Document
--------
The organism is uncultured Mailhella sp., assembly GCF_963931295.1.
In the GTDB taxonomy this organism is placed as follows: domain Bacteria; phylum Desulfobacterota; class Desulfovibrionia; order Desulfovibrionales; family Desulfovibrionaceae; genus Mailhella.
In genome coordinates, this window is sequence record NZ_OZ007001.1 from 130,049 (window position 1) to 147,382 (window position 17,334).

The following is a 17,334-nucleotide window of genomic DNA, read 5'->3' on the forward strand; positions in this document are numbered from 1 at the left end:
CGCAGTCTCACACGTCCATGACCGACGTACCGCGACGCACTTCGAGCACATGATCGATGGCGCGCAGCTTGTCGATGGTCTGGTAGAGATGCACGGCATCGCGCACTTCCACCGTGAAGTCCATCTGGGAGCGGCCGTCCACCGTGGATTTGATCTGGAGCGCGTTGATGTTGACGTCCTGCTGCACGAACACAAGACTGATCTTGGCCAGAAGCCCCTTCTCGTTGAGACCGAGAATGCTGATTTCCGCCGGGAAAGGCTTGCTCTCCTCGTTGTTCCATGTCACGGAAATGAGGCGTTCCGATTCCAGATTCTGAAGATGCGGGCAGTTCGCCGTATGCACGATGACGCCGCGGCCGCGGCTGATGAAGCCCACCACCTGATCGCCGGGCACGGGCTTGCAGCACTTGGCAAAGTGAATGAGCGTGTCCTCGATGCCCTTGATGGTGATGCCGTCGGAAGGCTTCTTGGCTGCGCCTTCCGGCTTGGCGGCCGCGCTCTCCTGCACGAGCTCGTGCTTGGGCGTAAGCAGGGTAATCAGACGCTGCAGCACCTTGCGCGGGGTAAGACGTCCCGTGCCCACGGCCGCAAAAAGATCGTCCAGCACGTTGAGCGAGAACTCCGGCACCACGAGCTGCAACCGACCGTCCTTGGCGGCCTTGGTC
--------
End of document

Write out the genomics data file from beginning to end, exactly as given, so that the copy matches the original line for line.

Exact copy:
The organism is uncultured Mailhella sp., assembly GCF_963931295.1.
In the GTDB taxonomy this organism is placed as follows: domain Bacteria; phylum Desulfobacterota; class Desulfovibrionia; order Desulfovibrionales; family Desulfovibrionaceae; genus Mailhella.
In genome coordinates, this window is sequence record NZ_OZ007001.1 from 130,049 (window position 1) to 147,382 (window position 17,334).

The following is a 17,334-nucleotide window of genomic DNA, read 5'->3' on the forward strand; positions in this document are numbered from 1 at the left end:
CGCAGTCTCACACGTCCATGACCGACGTACCGCGACGCACTTCGAGCACATGATCGATGGCGCGCAGCTTGTCGATGGTCTGGTAGAGATGCACGGCATCGCGCACTTCCACCGTGAAGTCCATCTGGGAGCGGCCGTCCACCGTGGATTTGATCTGGAGCGCGTTGATGTTGACGTCCTGCTGCACGAACACAAGACTGATCTTGGCCAGAAGCCCCTTCTCGTTGAGACCGAGAATGCTGATTTCCGCCGGGAAAGGCTTGCTCTCCTCGTTGTTCCATGTCACGGAAATGAGGCGTTCCGATTCCAGATTCTGAAGATGCGGGCAGTTCGCCGTATGCACGATGACGCCGCGGCCGCGGCTGATGAAGCCCACCACCTGATCGCCGGGCACGGGCTTGCAGCACTTGGCAAAGTGAATGAGCGTGTCCTCGATGCCCTTGATGGTGATGCCGTCGGAAGGCTTCTTGGCTGCGCCTTCCGGCTTGGCGGCCGCGCTCTCCTGCACGAGCTCGTGCTTGGGCGTAAGCAGGGTAATCAGACGCTGCAGCACCTTGCGCGGGGTAAGACGTCCCGTGCCCACGGCCGCAAAAAGATCGTCCAGCACGTTGAGCGAGAACTCCGGCACCACGAGCTGCAACCGACCGTCCTTGGCGGCCTTGGTC